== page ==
FAT10 - a ubiquitin-like modifier
FAT10 is a ubiquitin-like modifier that is encoded in the major histocompatibility complex and is synergistically inducible by tumor necrosis factor alpha and gamma interferon. It is composed of two ubiquitin-like domains and possesses a free C-terminal diglycine motif that is required for the formation of FAT10 conjugates. (Fig. 1)
Fig. 1: Model of the structure of FAT10; the two ubiquitin-like domains of FAT10 are connected by a short linker (modified from Groettrup et al. (2008) Trends Biochem Sci 33:230-237).
Like Ubiquitin, which is attached to its substrates via an enzymatic cascade consisting of an activating-(E1), a conjugating-(E2) and a ligating (E3) enzyme, FAT10 forms covalent conjugates to its substrates. We could identify the E1 enzyme (UBA6) and the E2 enzyme (USE1), and currently try to address which E3 supports FAT10 conjugation. Unconjugated FAT10 and a FAT10 conjugate are rapidly degraded by the 26S proteasome at a similar rate. Fusion of FAT10 to the N terminus of very long-lived proteins enhanced their degradation rate as potently as fusion with ubiquitin did. Conjugation with FAT10 is an alternative and ubiquitin-independent targeting mechanism for degradation by the proteasome, which, in contrast to polyubiquitylation, is cytokine inducible and irreversible. Degradation of FAT10 and its conjugates depends on the UBL-UBA-protein NUB1L. So far reported functions of Fat10 include:
- Involvement in dendritic cell (DC) maturation,
- Formation of aggresomes when proteasome is saturated or impaired,
- Mediation of apoptosis in a caspase-dependent manner, especially in renal epithelium and tubular cells
- Mediation of mitotic non-disjunction and chromosome instability
- Mice lacking the FAT10 gene show hypersensitivity to LPS and Extended lifespan and reduced adiposity
- Buerger, S. Herrmann, V.L., Mundt, S. Trautwein, N., Groettrup, M., Basler, M., (2015) - The ubiquitin-like modifier FAT10 is selectively expressed in medullary thymic epithelial cells and modifies T cell selection. J Immunol. 195(9): 4106-16.
- Spinnenhirn, V., Farhan, H., Basler, M., Aichem, A., Canaan, A., Groettrup, M. (2014) - The ubiquitin-like modifier FAT10 decorates autophagy targeted Salmonella and contributes to resistance of mice. J Cell Sci. Nov 15;127(22):4883-93
- Aichem A, Kalveram B, Spinnenhirn V, Kluge K, Catone N, Johansen T, Groettrup M. (2012) - The proteomic analysis of endogenous FAT10 substrates identifies p62/SQSTM1 as a substrate of FAT10ylation. J Cell Sci. 125(Pt 19):4576-85. doi: 10.1242/jcs.107789. Epub 2012 Jul 13.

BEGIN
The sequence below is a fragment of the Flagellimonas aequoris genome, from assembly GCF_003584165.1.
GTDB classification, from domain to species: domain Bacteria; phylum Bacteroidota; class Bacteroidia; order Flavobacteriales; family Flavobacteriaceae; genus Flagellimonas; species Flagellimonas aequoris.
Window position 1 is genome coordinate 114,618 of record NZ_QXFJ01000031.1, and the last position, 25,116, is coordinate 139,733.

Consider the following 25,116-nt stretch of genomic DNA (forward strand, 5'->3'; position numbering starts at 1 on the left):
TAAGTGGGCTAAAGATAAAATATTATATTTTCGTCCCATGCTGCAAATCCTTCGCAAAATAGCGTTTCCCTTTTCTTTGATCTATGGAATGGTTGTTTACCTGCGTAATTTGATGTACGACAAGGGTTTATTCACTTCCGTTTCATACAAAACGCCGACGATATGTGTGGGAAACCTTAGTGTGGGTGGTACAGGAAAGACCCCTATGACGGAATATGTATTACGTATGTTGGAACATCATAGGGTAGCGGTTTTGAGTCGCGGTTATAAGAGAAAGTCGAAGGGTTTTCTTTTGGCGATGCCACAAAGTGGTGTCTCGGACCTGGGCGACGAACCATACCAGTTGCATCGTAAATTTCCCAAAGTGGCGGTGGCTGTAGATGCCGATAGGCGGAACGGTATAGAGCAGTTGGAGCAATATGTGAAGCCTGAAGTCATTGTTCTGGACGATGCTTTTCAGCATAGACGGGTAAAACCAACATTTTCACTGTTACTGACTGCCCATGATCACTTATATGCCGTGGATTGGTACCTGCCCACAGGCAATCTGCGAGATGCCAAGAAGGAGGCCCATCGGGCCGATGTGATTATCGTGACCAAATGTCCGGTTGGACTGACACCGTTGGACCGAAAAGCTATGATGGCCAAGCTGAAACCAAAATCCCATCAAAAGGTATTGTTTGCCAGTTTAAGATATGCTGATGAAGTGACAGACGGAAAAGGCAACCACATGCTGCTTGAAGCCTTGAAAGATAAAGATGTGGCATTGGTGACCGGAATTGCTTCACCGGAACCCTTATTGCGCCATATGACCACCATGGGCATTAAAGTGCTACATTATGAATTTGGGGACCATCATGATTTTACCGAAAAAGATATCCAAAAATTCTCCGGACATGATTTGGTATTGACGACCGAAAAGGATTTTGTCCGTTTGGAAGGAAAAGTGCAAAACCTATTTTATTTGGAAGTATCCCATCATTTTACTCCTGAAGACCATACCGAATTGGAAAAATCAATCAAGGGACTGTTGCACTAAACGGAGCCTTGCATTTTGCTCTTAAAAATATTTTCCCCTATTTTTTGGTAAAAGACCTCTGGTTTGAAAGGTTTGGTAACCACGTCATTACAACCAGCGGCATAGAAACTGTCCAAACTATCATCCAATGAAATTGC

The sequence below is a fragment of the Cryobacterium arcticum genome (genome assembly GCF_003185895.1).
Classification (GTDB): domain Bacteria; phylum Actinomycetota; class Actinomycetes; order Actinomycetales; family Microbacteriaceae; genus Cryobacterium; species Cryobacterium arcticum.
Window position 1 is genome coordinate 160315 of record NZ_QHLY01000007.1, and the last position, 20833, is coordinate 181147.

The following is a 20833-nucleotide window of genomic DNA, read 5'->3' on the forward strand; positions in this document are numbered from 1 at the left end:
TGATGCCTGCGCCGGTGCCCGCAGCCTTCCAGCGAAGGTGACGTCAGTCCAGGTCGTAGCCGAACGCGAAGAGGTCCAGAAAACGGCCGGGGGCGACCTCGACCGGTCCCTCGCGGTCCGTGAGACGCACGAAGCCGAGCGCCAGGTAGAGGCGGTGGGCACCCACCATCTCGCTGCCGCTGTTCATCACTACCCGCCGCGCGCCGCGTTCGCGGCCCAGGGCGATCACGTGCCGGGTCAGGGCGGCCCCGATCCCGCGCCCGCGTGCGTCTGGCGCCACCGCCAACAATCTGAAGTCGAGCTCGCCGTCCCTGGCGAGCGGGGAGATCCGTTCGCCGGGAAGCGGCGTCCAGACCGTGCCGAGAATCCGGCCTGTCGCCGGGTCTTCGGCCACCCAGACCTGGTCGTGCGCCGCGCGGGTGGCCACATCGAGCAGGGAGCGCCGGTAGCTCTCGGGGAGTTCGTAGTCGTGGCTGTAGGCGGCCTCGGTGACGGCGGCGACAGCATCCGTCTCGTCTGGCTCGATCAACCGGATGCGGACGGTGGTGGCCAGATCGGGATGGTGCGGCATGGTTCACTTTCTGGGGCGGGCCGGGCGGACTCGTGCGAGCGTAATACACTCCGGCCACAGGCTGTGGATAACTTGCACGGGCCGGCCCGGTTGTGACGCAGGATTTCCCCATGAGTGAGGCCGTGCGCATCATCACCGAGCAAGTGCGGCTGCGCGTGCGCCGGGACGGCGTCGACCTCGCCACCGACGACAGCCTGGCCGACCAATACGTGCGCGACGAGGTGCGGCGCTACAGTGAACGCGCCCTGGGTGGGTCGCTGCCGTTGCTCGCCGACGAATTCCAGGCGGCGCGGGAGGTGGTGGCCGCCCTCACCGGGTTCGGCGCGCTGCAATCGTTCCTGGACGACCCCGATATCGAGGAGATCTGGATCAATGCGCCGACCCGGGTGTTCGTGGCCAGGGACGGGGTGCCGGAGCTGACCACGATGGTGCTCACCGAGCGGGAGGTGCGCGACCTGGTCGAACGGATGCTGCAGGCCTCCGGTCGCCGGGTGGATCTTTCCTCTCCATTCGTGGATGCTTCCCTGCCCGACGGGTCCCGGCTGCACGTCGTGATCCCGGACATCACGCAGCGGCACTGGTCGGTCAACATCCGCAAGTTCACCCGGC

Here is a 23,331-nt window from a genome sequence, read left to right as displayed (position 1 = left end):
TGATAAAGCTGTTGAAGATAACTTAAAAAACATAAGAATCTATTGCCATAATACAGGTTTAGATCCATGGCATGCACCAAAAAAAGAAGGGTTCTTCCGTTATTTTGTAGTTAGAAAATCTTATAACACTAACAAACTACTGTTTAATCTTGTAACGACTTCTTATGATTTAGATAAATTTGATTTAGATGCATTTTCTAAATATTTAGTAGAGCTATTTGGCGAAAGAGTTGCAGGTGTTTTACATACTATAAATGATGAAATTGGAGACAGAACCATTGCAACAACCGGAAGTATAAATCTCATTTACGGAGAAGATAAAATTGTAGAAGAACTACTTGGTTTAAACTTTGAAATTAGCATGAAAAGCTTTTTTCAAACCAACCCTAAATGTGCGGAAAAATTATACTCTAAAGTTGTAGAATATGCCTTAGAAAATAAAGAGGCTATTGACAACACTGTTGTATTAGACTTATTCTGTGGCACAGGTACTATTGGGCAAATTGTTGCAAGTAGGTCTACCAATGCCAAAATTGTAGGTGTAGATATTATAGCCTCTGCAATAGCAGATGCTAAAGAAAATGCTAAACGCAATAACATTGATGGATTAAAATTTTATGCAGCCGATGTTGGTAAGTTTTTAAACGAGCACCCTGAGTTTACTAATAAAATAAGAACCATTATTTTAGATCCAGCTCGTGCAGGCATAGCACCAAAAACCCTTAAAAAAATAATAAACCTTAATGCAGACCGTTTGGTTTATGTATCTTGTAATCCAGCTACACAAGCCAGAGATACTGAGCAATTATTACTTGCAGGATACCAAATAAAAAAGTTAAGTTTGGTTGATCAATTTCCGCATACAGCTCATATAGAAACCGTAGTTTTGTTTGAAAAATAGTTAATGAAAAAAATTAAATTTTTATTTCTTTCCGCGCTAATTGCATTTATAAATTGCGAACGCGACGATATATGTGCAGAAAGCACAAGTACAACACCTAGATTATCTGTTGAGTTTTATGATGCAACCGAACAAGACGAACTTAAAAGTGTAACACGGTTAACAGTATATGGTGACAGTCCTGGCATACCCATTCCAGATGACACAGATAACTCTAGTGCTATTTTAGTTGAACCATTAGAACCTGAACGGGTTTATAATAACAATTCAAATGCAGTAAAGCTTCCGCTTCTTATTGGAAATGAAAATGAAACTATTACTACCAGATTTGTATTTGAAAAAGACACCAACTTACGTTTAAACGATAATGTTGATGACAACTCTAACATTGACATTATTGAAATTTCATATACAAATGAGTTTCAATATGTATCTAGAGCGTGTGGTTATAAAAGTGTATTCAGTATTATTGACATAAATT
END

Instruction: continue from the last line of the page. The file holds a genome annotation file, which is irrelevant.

- Aichem A, Pelzer C, Lukasiak S, Kalveram B, Sheppard PW, Rani N, Schmidtke G, Groettrup M. (2010) - USE1 is a bispecific conjugating enzyme for ubiquitin and FAT10, which FAT10ylates itself in cis. Nat Commun. 1:13. doi: 10.1038/ncomms1012.
- Rani N, Aichem A, Schmidtke G, Kreft SG, Groettrup M. (2012) - FAT10 and NUB1L bind to the VWA domain of Rpn10 and Rpn1 to enable proteasome-mediated proteolysis. Nat Commun. 3:749. doi: 10.1038/ncomms1752.
- Pelzer C, Groettrup M. (2010) - FAT10 : Activated by UBA6 and Functioning in Protein Degradation. Subcell Biochem. 54:238-46. doi: 10.1007/978-1-4419-6676-6_19.
- Schmidtke G, Kalveram B, Groettrup M. (2009) - Degradation of FAT10 by the 26S proteasome is independent of ubiquitylation but relies on NUB1L. FEBS Lett. 583(3):591-4. doi: 10.1016/j.febslet.2009.01.006. Epub 2009 Jan 21.
- Kalveram B, Schmidtke G, Groettrup M. (2008) - The ubiquitin-like modifier FAT10 interacts with HDAC6 and localizes to aggresomes under proteasome inhibition. J Cell Sci. 121(Pt 24):4079-88. doi: 10.1242/jcs.035006. Epub 2008 Nov 25
- Hipp MS, Raasi S, Groettrup M, Schmidtke G. (2004) - NEDD8 ultimate buster-1L interacts with the ubiquitin-like protein FAT10 and accelerates its degradation. J Biol Chem. 279(16):16503-10. Epub 2004 Feb 2
- Hipp MS, Kalveram B, Raasi S, Groettrup M, Schmidtke G. (2005) - FAT10, a ubiquitin-independent signal for proteasomal degradation. Mol Cell Biol. 25(9):3483-91
- Raasi S, Schmidtke G, Groettrup M. (2001) - The ubiquitin-like protein FAT10 forms covalent conjugates and induces apoptosis. J Biol Chem. 276(38):35334-43.